With 3-D and live streaming, theaters can screen events in new ways, Corcoran said. The ticket prices for these events tend to be higher than most movies — the Shakespeare showings cost $15 in Connecticut — but people get to watch events they otherwise couldn’t have seen.

“People are surprised they can see something for $18 that would cost them $60-70 to see in New York,” plus the travel cost, Corcoran said.

Because of digital streaming, movie theaters can screen anything that can be digitized, including live broadcasts of sporting events such as college football bowl games and concerts such as Foo Fighters and Phish. Cinemas no longer rely on the much more expensive process of shipping in reels of film and setting them up in a projector.

Niche programming — such as the “Tekken Blood Vengeance 3D” video game event on July 26 at Buckland Hills IMAX — doesn’t need to attract a huge crowd to be profittable, said Jeremy Devine, vice president of marketing for Rave Motion Pictures, which operates the Buckland Hills theater.

“The economics of running alternative content has gotten to the point where the concept is going to get a lot bigger,” Devine said. “It is beyond its infancy, and it has a lot of room to grow.”

The economic model of alternative programming gives theaters a lot more options to experiment, and slowly build audiences.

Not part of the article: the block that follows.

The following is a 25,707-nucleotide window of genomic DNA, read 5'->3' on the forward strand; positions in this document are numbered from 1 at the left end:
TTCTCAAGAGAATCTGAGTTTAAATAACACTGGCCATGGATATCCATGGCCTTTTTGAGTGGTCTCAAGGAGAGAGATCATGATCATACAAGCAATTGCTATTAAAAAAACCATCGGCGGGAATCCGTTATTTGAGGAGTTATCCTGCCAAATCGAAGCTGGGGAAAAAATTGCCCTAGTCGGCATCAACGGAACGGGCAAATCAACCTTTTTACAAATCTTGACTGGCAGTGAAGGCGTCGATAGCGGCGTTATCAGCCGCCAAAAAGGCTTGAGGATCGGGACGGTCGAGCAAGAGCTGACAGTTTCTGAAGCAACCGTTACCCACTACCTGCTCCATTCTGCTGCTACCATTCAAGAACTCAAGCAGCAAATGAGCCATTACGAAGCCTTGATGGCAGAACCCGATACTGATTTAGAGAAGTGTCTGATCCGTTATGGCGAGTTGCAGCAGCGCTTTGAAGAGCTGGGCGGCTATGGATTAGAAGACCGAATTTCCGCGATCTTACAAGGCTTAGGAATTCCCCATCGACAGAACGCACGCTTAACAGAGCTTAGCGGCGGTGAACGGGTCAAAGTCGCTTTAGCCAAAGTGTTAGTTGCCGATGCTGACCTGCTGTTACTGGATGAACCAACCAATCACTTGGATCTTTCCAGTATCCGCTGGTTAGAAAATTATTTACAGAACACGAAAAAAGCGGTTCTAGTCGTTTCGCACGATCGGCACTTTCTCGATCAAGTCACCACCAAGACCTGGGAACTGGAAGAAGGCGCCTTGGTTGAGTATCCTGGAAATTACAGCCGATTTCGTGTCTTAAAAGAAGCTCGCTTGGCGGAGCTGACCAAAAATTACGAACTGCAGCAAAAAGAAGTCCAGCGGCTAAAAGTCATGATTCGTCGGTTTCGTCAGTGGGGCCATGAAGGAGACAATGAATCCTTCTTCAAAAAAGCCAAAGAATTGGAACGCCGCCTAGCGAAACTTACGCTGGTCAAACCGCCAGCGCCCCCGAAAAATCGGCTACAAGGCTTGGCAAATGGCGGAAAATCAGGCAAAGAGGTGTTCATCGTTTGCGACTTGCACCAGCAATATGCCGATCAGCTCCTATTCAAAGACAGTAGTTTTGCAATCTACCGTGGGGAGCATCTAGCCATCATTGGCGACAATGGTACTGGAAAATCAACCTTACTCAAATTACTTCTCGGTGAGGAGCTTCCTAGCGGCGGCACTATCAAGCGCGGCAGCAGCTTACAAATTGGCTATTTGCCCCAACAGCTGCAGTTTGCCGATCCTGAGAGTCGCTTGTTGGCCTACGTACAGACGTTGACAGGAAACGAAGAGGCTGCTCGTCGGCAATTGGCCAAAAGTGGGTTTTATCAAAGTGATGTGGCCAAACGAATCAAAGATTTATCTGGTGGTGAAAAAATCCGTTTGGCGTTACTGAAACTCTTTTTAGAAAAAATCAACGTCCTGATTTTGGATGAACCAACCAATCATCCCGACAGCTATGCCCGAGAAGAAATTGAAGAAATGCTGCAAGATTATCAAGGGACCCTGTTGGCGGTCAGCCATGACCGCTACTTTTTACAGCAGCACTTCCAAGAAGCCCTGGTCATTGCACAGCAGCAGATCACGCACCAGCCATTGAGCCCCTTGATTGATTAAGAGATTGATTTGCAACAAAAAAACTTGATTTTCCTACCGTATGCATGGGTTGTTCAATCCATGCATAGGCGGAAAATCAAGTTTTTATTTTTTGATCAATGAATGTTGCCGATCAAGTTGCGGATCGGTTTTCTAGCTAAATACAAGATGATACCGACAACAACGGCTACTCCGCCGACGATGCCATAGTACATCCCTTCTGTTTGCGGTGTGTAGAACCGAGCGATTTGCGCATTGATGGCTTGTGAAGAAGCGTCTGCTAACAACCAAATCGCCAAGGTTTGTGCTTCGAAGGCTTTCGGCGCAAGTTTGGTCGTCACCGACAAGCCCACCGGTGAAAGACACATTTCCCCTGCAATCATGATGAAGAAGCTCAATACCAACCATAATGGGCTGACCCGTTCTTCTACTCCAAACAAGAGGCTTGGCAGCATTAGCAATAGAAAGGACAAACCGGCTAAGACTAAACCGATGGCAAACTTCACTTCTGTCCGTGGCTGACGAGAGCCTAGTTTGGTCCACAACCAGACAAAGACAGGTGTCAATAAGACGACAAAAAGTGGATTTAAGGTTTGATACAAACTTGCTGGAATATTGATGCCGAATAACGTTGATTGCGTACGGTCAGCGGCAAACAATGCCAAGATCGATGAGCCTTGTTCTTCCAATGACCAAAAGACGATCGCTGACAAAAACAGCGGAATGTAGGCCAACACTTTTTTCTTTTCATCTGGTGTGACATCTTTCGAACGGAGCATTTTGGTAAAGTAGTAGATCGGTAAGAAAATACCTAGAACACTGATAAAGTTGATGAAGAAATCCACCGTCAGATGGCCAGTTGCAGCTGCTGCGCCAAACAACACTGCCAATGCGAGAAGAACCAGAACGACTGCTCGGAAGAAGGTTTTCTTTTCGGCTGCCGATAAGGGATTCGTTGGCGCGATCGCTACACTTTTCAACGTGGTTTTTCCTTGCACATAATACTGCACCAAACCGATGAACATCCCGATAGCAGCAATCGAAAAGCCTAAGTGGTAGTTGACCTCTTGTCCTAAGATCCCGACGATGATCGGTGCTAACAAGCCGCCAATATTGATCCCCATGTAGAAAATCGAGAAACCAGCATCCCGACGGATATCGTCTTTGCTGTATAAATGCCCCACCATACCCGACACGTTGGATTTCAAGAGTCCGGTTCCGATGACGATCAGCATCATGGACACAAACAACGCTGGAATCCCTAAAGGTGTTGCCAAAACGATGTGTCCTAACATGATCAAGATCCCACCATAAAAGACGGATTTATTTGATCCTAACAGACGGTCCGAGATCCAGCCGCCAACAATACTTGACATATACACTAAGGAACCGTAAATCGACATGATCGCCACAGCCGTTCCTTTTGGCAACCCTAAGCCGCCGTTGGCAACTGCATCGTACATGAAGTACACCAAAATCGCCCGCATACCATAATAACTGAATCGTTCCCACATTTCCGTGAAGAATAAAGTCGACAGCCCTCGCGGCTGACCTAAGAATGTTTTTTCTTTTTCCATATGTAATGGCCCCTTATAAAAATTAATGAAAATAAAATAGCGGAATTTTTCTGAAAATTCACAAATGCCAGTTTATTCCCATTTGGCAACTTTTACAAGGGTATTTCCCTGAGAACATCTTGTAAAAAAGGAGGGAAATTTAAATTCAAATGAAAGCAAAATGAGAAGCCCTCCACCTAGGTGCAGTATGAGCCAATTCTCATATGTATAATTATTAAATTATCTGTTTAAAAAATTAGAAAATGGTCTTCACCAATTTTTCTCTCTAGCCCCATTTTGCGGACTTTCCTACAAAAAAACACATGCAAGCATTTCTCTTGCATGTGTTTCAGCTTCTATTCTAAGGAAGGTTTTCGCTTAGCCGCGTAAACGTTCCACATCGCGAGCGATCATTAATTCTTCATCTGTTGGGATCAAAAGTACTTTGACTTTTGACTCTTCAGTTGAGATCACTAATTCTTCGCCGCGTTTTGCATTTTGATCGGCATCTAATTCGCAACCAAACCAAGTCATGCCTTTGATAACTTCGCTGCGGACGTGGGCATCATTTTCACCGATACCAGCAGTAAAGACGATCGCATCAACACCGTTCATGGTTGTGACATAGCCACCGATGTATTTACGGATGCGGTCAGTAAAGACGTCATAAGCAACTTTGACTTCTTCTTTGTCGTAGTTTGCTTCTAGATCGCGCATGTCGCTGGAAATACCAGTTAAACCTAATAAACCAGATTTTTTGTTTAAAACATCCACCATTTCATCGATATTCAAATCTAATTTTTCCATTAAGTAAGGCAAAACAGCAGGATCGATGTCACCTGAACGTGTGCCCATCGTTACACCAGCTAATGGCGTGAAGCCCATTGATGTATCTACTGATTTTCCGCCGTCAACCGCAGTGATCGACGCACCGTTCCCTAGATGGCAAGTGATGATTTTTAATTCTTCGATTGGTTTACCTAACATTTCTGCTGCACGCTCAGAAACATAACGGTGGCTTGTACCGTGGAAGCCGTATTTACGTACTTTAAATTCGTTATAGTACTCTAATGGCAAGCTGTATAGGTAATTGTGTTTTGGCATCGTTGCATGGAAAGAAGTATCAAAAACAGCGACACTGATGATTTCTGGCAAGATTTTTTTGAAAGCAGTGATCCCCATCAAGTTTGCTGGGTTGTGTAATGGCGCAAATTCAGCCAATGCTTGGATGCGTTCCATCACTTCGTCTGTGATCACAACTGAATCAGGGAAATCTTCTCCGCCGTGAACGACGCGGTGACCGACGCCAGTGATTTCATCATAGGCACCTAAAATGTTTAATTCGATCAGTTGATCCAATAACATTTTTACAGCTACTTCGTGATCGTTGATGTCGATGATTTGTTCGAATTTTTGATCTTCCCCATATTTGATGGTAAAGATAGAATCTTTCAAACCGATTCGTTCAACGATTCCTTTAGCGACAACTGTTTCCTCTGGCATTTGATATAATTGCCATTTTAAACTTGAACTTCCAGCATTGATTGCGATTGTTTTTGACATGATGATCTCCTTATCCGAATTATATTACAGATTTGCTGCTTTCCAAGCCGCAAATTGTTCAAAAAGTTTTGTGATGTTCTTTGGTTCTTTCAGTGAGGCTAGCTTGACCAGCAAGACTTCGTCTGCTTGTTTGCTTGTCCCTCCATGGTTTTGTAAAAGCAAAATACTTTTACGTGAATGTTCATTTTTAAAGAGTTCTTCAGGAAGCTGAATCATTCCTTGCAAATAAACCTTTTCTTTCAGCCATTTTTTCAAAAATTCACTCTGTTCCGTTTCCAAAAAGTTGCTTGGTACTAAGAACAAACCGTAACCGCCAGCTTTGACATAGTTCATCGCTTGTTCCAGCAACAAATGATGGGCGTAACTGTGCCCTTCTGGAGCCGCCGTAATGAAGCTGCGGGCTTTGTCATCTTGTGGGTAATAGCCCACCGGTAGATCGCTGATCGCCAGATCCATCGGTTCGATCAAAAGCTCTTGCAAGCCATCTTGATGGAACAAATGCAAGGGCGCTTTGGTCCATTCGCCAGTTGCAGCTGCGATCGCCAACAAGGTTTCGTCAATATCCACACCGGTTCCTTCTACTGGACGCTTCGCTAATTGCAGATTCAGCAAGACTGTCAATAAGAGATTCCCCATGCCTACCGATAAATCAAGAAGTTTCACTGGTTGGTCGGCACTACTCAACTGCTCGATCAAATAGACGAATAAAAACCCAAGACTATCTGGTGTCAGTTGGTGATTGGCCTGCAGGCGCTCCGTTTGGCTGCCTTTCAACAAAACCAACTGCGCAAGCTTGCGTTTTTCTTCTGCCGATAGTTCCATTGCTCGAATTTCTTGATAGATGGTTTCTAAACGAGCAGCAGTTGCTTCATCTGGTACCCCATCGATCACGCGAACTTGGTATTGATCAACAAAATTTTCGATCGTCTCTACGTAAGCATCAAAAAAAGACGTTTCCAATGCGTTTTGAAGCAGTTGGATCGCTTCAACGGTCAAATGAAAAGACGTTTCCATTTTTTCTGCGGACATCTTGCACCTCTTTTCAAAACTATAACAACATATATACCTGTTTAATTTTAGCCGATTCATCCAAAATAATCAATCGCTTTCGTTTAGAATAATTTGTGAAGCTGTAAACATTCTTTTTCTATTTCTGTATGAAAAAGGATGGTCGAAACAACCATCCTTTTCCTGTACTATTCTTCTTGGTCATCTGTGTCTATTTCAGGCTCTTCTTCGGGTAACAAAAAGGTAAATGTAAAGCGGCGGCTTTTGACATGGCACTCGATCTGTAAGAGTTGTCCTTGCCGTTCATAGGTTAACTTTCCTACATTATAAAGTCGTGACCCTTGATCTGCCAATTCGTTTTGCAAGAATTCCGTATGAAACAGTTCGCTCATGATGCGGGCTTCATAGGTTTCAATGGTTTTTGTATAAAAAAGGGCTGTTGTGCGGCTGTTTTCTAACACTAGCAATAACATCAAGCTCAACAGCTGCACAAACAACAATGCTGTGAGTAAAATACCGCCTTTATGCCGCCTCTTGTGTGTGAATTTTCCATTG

Bow-Tie Cinemas in West Hartford started offering live screenings of Stephen Sondheim plays. The theater also offers live concerts and specialty cinema events such as “Life in a Day,” which is a feature length documentary compiled from 80,000 YouTube users who shot video of what they did on July 24, 2010.

Alternative programming “basically takes times and days that you normally wouldn’t be busy,” said Joe Masher, chief operating officer for Bow-Tie, which has 18 locations in five states. “It is still a very small part of the business, but it is growing steadily.”

To reward Bow-Tie patrons, the company lowered all its ticket and concession prices by 10 percent for the summer running June 17 to Sept. 8. The reduction was meant more as a reward to loyal customers but is expected to increase attendance.

The Bloomfield 8 Cinemas drastically increased its alternative programming after Digiplex Destinations purchased the theater in March. In addition to opera and ballet, Bloomfield 8 started branching out to find other crowds, such as trying to create a comedy club atmosphere and offering Kidtoons, which is Saturday and Sunday morning programming catering to children.